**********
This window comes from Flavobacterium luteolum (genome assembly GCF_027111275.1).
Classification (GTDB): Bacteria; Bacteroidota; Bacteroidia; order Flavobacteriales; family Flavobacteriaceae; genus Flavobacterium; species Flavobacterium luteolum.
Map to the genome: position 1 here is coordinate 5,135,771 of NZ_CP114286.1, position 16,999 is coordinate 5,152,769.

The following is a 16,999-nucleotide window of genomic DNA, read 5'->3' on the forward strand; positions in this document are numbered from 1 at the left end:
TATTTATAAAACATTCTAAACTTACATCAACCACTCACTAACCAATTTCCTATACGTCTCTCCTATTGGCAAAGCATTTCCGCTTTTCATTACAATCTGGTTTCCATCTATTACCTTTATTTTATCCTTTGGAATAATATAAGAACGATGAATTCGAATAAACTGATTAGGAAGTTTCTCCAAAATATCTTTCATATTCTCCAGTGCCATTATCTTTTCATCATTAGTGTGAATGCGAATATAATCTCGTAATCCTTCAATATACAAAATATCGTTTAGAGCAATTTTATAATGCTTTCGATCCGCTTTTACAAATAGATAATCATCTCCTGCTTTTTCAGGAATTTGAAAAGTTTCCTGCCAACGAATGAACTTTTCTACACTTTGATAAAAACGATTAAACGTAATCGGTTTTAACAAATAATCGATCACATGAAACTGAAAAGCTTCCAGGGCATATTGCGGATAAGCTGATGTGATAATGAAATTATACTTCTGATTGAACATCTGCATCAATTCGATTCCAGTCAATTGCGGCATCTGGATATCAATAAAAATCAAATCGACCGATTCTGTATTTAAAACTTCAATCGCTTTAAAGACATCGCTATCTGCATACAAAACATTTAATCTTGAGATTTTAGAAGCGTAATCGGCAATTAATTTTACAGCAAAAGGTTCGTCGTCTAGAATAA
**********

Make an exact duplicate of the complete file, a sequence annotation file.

This window comes from Flavobacterium luteolum (genome assembly GCF_027111275.1).
Classification (GTDB): Bacteria; Bacteroidota; Bacteroidia; order Flavobacteriales; family Flavobacteriaceae; genus Flavobacterium; species Flavobacterium luteolum.
Map to the genome: position 1 here is coordinate 5,135,771 of NZ_CP114286.1, position 16,999 is coordinate 5,152,769.

The following is a 16,999-nucleotide window of genomic DNA, read 5'->3' on the forward strand; positions in this document are numbered from 1 at the left end:
TATTTATAAAACATTCTAAACTTACATCAACCACTCACTAACCAATTTCCTATACGTCTCTCCTATTGGCAAAGCATTTCCGCTTTTCATTACAATCTGGTTTCCATCTATTACCTTTATTTTATCCTTTGGAATAATATAAGAACGATGAATTCGAATAAACTGATTAGGAAGTTTCTCCAAAATATCTTTCATATTCTCCAGTGCCATTATCTTTTCATCATTAGTGTGAATGCGAATATAATCTCGTAATCCTTCAATATACAAAATATCGTTTAGAGCAATTTTATAATGCTTTCGATCCGCTTTTACAAATAGATAATCATCTCCTGCTTTTTCAGGAATTTGAAAAGTTTCCTGCCAACGAATGAACTTTTCTACACTTTGATAAAAACGATTAAACGTAATCGGTTTTAACAAATAATCGATCACATGAAACTGAAAAGCTTCCAGGGCATATTGCGGATAAGCTGATGTGATAATGAAATTATACTTCTGATTGAACATCTGCATCAATTCGATTCCAGTCAATTGCGGCATCTGGATATCAATAAAAATCAAATCGACCGATTCTGTATTTAAAACTTCAATCGCTTTAAAGACATCGCTATCTGCATACAAAACATTTAATCTTGAGATTTTAGAAGCGTAATCGGCAATTAATTTTACAGCAAAAGGTTCGTCGTCTAGAATAA